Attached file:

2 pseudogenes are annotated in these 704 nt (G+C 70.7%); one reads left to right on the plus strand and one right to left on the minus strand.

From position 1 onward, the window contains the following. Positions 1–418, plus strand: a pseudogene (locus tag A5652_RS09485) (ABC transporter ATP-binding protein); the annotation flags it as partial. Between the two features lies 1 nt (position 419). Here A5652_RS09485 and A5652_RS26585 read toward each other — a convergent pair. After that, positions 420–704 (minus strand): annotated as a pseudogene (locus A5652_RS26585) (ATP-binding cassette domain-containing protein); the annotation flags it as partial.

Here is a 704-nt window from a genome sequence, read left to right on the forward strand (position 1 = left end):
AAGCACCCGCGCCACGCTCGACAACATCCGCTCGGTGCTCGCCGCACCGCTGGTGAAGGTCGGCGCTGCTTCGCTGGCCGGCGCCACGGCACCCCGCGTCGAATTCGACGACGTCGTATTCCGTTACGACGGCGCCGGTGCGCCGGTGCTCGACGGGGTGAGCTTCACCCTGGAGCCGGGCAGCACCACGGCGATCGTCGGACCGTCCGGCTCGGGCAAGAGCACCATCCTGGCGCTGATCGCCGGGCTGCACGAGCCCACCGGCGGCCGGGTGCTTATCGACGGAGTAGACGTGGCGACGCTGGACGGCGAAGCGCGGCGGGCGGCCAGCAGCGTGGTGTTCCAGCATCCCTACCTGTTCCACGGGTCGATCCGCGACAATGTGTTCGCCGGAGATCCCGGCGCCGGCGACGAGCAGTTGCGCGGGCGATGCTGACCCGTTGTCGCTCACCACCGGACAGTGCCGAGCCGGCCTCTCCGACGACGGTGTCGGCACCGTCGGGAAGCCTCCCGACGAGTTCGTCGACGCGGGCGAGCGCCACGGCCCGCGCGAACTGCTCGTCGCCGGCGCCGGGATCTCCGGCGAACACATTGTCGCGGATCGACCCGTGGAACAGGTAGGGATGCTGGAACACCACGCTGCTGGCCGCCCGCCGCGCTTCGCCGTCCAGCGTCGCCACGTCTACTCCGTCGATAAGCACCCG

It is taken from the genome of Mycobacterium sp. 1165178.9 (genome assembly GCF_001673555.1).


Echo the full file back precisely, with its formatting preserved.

2 pseudogenes are annotated in these 704 nt (G+C 70.7%); one reads left to right on the plus strand and one right to left on the minus strand.

From position 1 onward, the window contains the following. Positions 1–418, plus strand: a pseudogene (locus tag A5652_RS09485) (ABC transporter ATP-binding protein); the annotation flags it as partial. Between the two features lies 1 nt (position 419). Here A5652_RS09485 and A5652_RS26585 read toward each other — a convergent pair. After that, positions 420–704 (minus strand): annotated as a pseudogene (locus A5652_RS26585) (ATP-binding cassette domain-containing protein); the annotation flags it as partial.

Here is a 704-nt window from a genome sequence, read left to right on the forward strand (position 1 = left end):
AAGCACCCGCGCCACGCTCGACAACATCCGCTCGGTGCTCGCCGCACCGCTGGTGAAGGTCGGCGCTGCTTCGCTGGCCGGCGCCACGGCACCCCGCGTCGAATTCGACGACGTCGTATTCCGTTACGACGGCGCCGGTGCGCCGGTGCTCGACGGGGTGAGCTTCACCCTGGAGCCGGGCAGCACCACGGCGATCGTCGGACCGTCCGGCTCGGGCAAGAGCACCATCCTGGCGCTGATCGCCGGGCTGCACGAGCCCACCGGCGGCCGGGTGCTTATCGACGGAGTAGACGTGGCGACGCTGGACGGCGAAGCGCGGCGGGCGGCCAGCAGCGTGGTGTTCCAGCATCCCTACCTGTTCCACGGGTCGATCCGCGACAATGTGTTCGCCGGAGATCCCGGCGCCGGCGACGAGCAGTTGCGCGGGCGATGCTGACCCGTTGTCGCTCACCACCGGACAGTGCCGAGCCGGCCTCTCCGACGACGGTGTCGGCACCGTCGGGAAGCCTCCCGACGAGTTCGTCGACGCGGGCGAGCGCCACGGCCCGCGCGAACTGCTCGTCGCCGGCGCCGGGATCTCCGGCGAACACATTGTCGCGGATCGACCCGTGGAACAGGTAGGGATGCTGGAACACCACGCTGCTGGCCGCCCGCCGCGCTTCGCCGTCCAGCGTCGCCACGTCTACTCCGTCGATAAGCACCCG

It is taken from the genome of Mycobacterium sp. 1165178.9 (genome assembly GCF_001673555.1).